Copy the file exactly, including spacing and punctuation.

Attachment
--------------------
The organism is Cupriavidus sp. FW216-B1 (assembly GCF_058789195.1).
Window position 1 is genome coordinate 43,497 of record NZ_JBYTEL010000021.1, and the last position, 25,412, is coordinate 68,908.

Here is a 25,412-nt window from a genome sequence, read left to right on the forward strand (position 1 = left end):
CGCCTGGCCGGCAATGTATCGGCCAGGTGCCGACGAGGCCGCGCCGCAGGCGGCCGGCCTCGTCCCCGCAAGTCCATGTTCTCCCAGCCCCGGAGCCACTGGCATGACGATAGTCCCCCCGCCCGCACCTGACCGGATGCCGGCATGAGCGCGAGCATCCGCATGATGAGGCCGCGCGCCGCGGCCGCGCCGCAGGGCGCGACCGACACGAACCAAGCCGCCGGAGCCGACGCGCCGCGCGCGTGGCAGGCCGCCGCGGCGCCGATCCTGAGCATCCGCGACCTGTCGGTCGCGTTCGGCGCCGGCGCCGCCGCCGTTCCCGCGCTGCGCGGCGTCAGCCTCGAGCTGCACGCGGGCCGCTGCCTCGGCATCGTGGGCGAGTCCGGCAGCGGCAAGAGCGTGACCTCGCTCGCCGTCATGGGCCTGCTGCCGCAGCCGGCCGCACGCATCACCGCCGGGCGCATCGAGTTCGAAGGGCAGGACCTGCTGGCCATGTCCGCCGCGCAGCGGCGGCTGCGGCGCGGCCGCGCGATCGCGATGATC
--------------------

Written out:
The organism is Cupriavidus sp. FW216-B1 (assembly GCF_058789195.1).
Window position 1 is genome coordinate 43,497 of record NZ_JBYTEL010000021.1, and the last position, 25,412, is coordinate 68,908.

Here is a 25,412-nt window from a genome sequence, read left to right on the forward strand (position 1 = left end):
CGCCTGGCCGGCAATGTATCGGCCAGGTGCCGACGAGGCCGCGCCGCAGGCGGCCGGCCTCGTCCCCGCAAGTCCATGTTCTCCCAGCCCCGGAGCCACTGGCATGACGATAGTCCCCCCGCCCGCACCTGACCGGATGCCGGCATGAGCGCGAGCATCCGCATGATGAGGCCGCGCGCCGCGGCCGCGCCGCAGGGCGCGACCGACACGAACCAAGCCGCCGGAGCCGACGCGCCGCGCGCGTGGCAGGCCGCCGCGGCGCCGATCCTGAGCATCCGCGACCTGTCGGTCGCGTTCGGCGCCGGCGCCGCCGCCGTTCCCGCGCTGCGCGGCGTCAGCCTCGAGCTGCACGCGGGCCGCTGCCTCGGCATCGTGGGCGAGTCCGGCAGCGGCAAGAGCGTGACCTCGCTCGCCGTCATGGGCCTGCTGCCGCAGCCGGCCGCACGCATCACCGCCGGGCGCATCGAGTTCGAAGGGCAGGACCTGCTGGCCATGTCCGCCGCGCAGCGGCGGCTGCGGCGCGGCCGCGCGATCGCGATGATC